Speaking of death, angels do seem to serve as heavenly pallbearers. In the parable of the rich man and Lazarus, angels bore the soul of poor Lazarus the beggar to the bosom of Abraham where he was comforted in death. “Lord, let at last thine angels come. To Abram’s bosom bear me home.” Just as we have pall bearers to bear our bodies to the grave, so the angels bear our souls to their rest in God, awaiting the resurrection of the body. We never just fly off on our own, but are always dependant upon the ministry of others, whether of men or the angels.

Angels are preachers of the gospel, like Gabriel who proclaimed the Promise of God to Daniel as well as to Zechariah and blessed Mary. Mary heard the Word spoken by the angel, and she conceived the Word in her virgin womb. Angels announced the birth of Jesus to the shepherds for Bethlehem. Gloria in excelsis Deo; Glory to God in the highest. When God sends an angel to preach, He wants to put an exclamation point behind it so our dull ears will hear. His usual preachers are not angels, but guys like me – hardly angelic but no less preachers of the Word of God. Would an angel preacher make it easier to believe? I don’t think so. They would just become another religious spectacle, much like celebrity preachers on TV.

Angels are spirit warriors, like Michael, the field general of the angelic hosts who led a great battle in heaven with the devil and his angels and conquered by the eternal blood of Christ in the same way that we conquer here on earth. We are reminded that there are wars in heaven and the spiritual realm, for which our only weapon and participation is the Word of God and prayer. Prayer is how we fight alongside the angels. We are still in prayer even as they battle with the powers, dominion, thrones and authorities.

Angels rejoice over one sinner who repents. Whenever a child or adult is baptized, whenever someone comes to faith’s recognition that Jesus is their Savior from Sin and Death, the angels rejoice. They rejoiced over you when you were baptized, and they rejoice whenever you are forgiven. Your salvation is their joy, as is the case for every servant of God, whether man or angel.

Angels ministered to Jesus in his wilderness temptation. Angels attended to Him in His dark night of prayer in the garden, and they are there alongside you in your darkest nights of prayer. But no angels came to intervene on Jesus’ cross. There Jesus was all alone, doing what He, and He alone, was sent to do – bear the sin of the world and the weight of your salvation on His shoulders. No angel could do that. Not Michael, not Gabriel, not Raphael, not the countless armies of angels. They can only look on with awe and wonder and worship at the Mystery of our salvation.

Today we are invited to become as little children in spite of our adult sophistications, and to remember that there is much more to this world than our eyes can see. We are invited to see with faith’s childlike imagination and recognize that there is a vast mysterious realm of angels of which we have only an inkling and even less, a clue. And Jesus is Lord over it all, the visibles and the invisibles.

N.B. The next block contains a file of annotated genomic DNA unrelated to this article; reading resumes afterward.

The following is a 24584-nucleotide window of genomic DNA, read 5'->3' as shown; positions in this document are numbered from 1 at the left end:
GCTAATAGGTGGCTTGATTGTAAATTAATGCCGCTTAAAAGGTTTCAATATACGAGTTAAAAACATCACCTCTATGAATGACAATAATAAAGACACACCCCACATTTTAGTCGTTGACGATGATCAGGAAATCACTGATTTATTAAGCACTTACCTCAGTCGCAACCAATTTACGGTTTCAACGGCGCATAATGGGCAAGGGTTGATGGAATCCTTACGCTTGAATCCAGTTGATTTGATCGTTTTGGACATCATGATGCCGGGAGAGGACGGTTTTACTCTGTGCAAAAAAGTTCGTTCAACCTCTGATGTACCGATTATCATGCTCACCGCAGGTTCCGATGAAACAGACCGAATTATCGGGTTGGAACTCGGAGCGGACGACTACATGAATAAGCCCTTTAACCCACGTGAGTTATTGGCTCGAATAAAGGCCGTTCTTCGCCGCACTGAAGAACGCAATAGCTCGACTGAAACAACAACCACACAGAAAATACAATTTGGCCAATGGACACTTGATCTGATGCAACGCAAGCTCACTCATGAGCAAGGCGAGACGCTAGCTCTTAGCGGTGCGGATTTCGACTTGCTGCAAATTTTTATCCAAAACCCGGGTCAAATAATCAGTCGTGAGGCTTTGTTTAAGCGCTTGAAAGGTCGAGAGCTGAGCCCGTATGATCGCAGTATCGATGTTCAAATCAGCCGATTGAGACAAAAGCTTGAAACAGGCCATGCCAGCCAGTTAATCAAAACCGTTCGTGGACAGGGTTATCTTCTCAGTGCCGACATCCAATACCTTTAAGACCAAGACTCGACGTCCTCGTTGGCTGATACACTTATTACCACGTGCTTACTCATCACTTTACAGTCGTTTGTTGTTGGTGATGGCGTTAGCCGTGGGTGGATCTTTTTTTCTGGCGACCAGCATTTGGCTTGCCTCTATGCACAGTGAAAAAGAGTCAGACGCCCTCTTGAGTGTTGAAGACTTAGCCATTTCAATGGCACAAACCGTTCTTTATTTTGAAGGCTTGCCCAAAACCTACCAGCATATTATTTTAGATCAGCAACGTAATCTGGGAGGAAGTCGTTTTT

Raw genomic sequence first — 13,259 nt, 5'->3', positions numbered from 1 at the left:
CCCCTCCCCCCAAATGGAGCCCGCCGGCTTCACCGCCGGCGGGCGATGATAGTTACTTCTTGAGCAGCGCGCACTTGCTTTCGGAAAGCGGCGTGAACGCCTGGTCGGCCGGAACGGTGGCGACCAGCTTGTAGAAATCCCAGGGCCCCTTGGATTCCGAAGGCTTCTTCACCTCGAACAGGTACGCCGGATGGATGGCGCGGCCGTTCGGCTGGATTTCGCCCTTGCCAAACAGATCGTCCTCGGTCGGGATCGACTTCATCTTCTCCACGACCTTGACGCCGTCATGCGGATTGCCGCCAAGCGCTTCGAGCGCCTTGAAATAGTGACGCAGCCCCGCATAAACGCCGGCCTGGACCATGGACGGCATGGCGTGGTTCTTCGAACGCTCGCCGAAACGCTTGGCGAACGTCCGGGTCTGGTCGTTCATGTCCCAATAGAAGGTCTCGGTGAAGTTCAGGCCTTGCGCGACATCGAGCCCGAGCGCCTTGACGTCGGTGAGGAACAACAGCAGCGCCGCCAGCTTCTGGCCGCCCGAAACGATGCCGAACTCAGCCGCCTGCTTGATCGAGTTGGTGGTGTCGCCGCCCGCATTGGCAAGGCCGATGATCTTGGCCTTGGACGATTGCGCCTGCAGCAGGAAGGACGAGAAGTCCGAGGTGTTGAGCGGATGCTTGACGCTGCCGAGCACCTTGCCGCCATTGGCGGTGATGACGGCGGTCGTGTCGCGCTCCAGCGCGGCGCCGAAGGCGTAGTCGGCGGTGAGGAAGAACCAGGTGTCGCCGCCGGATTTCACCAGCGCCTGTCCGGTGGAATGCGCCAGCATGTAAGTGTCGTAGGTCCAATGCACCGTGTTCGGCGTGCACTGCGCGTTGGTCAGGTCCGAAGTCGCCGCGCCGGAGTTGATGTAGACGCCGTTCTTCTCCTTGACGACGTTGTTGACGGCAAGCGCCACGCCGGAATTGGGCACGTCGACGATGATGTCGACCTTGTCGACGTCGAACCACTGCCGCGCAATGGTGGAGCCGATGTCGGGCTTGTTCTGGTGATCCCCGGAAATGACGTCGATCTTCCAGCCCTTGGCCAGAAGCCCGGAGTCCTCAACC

St. Michael and All Angels day opens up a broader vision for us who can’t see beyond our daily needs. There are angels out there, my beloved. Crazy looking spirit beings on fire with pairs of wings and weird faces like that of a ox, a lion, an eagle, a man. Beings that cause strong men to cower in fear. There are weird and strange and holy things beyond our wildest dreams, and well beyond our reason and senses. We are reminded that our wars are just one side of a great cosmic conflict with Sin, Death, and devil. And while the war in heaven is won, the battle on earth continues because the devil knows the clock is ticking. His days are numbered; his time is short. Do we need to wonder why our days are as crazy as they are? The devil knows his time his short, and he will stop and nothing to get our eyes off the prize – the cross of Jesus and the life that Jesus brings.

Don’t pray to the angels, pray with them. Don’t worship the angels, worship with them. Don’t look for angels, they don’t want to be found, and they will find you if God needs to send you one. He knows the address. Seek Christ and His kingdom. Set your face in the direction their faces are set, and pray to your Father through your one and only Mediator and Priest Jesus Christ. Don’t wait for angels to preach to you, you already have more than enough preachers: Moses and the prophets, the apostles and evangelists – the Scriptures – and you have pastors who fill this pulpit. You don’t need angels. You have Christ risen from the dead. You have His life and death, HIs body and blood, His baptism and forgiveness. And the angels rejoice that you have it.

To think about the angels is think in the way of a “little one” of faith. It’s kind of appropriate on this day when we bless the teachers of our preschool and afterschool as they start their school year. Children believe in angels when they hear about them. Sadly, the older they get, the harder it is for them to believe. That’s why Jesus picked up a toddler and said, “Unless you become as this little one, you cannot enter the kingdom of God.” A teenager wouldn’t work. It’s the little one who gives us the image of faith. You don’t have to be this big to go on the ride to heaven; you have to become this small. Don’t look down on the little ones who believe; look up to them in their littleness.

They teach us the way of faith, and their angels always see the face of your Father in heaven.